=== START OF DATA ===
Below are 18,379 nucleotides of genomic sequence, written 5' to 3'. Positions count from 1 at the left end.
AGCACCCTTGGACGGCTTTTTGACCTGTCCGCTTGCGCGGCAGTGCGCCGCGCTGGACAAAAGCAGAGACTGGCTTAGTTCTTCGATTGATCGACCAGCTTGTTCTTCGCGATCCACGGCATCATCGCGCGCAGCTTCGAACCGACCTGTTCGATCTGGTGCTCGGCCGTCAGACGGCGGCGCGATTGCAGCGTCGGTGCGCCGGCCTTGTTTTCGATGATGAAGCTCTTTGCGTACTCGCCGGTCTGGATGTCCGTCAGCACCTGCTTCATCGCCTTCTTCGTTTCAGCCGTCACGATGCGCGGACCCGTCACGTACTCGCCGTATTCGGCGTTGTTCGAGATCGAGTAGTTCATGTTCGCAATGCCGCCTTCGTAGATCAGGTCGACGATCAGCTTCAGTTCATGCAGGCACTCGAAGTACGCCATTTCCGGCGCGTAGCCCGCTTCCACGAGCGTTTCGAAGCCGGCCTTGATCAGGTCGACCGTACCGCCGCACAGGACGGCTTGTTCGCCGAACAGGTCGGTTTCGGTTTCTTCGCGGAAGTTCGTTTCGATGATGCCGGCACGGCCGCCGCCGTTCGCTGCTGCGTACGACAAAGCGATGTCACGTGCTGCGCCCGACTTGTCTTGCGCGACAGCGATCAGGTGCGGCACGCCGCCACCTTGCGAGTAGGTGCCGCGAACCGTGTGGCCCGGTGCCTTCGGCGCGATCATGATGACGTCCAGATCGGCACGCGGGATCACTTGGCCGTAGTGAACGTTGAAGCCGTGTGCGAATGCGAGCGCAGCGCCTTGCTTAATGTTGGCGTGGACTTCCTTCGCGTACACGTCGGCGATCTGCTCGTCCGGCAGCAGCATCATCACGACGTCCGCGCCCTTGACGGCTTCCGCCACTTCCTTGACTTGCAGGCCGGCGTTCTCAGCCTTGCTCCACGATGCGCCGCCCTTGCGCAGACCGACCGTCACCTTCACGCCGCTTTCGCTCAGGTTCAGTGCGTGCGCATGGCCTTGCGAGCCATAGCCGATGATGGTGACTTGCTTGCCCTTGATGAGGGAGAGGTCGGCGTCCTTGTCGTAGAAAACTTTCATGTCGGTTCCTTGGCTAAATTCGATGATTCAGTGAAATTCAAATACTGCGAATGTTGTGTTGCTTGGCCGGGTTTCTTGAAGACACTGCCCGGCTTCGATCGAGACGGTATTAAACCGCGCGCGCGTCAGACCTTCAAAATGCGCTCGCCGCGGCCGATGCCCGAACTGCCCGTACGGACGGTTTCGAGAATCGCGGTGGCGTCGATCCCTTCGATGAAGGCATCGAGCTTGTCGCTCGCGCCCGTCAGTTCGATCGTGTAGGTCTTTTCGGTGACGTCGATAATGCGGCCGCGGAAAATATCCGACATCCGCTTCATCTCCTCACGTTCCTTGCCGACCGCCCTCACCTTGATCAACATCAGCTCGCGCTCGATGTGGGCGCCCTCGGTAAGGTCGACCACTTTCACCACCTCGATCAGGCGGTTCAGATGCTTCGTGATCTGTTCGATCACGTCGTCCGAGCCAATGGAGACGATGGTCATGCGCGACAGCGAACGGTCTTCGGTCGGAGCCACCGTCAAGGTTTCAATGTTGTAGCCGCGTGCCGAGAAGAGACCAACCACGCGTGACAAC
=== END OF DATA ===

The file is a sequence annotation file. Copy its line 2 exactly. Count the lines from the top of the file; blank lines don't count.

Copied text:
AGCACCCTTGGACGGCTTTTTGACCTGTCCGCTTGCGCGGCAGTGCGCCGCGCTGGACAAAAGCAGAGACTGGCTTAGTTCTTCGATTGATCGACCAGCTTGTTCTTCGCGATCCACGGCATCATCGCGCGCAGCTTCGAACCGACCTGTTCGATCTGGTGCTCGGCCGTCAGACGGCGGCGCGATTGCAGCGTCGGTGCGCCGGCCTTGTTTTCGATGATGAAGCTCTTTGCGTACTCGCCGGTCTGGATGTCCGTCAGCACCTGCTTCATCGCCTTCTTCGTTTCAGCCGTCACGATGCGCGGACCCGTCACGTACTCGCCGTATTCGGCGTTGTTCGAGATCGAGTAGTTCATGTTCGCAATGCCGCCTTCGTAGATCAGGTCGACGATCAGCTTCAGTTCATGCAGGCACTCGAAGTACGCCATTTCCGGCGCGTAGCCCGCTTCCACGAGCGTTTCGAAGCCGGCCTTGATCAGGTCGACCGTACCGCCGCACAGGACGGCTTGTTCGCCGAACAGGTCGGTTTCGGTTTCTTCGCGGAAGTTCGTTTCGATGATGCCGGCACGGCCGCCGCCGTTCGCTGCTGCGTACGACAAAGCGATGTCACGTGCTGCGCCCGACTTGTCTTGCGCGACAGCGATCAGGTGCGGCACGCCGCCACCTTGCGAGTAGGTGCCGCGAACCGTGTGGCCCGGTGCCTTCGGCGCGATCATGATGACGTCCAGATCGGCACGCGGGATCACTTGGCCGTAGTGAACGTTGAAGCCGTGTGCGAATGCGAGCGCAGCGCCTTGCTTAATGTTGGCGTGGACTTCCTTCGCGTACACGTCGGCGATCTGCTCGTCCGGCAGCAGCATCATCACGACGTCCGCGCCCTTGACGGCTTCCGCCACTTCCTTGACTTGCAGGCCGGCGTTCTCAGCCTTGCTCCACGATGCGCCGCCCTTGCGCAGACCGACCGTCACCTTCACGCCGCTTTCGCTCAGGTTCAGTGCGTGCGCATGGCCTTGCGAGCCATAGCCGATGATGGTGACTTGCTTGCCCTTGATGAGGGAGAGGTCGGCGTCCTTGTCGTAGAAAACTTTCATGTCGGTTCCTTGGCTAAATTCGATGATTCAGTGAAATTCAAATACTGCGAATGTTGTGTTGCTTGGCCGGGTTTCTTGAAGACACTGCCCGGCTTCGATCGAGACGGTATTAAACCGCGCGCGCGTCAGACCTTCAAAATGCGCTCGCCGCGGCCGATGCCCGAACTGCCCGTACGGACGGTTTCGAGAATCGCGGTGGCGTCGATCCCTTCGATGAAGGCATCGAGCTTGTCGCTCGCGCCCGTCAGTTCGATCGTGTAGGTCTTTTCGGTGACGTCGATAATGCGGCCGCGGAAAATATCCGACATCCGCTTCATCTCCTCACGTTCCTTGCCGACCGCCCTCACCTTGATCAACATCAGCTCGCGCTCGATGTGGGCGCCCTCGGTAAGGTCGACCACTTTCACCACCTCGATCAGGCGGTTCAGATGCTTCGTGATCTGTTCGATCACGTCGTCCGAGCCAATGGAGACGATGGTCATGCGCGACAGCGAACGGTCTTCGGTCGGAGCCACCGTCAAGGTTTCAATGTTGTAGCCGCGTGCCGAGAAGAGACCAACCACGCGTGACAAC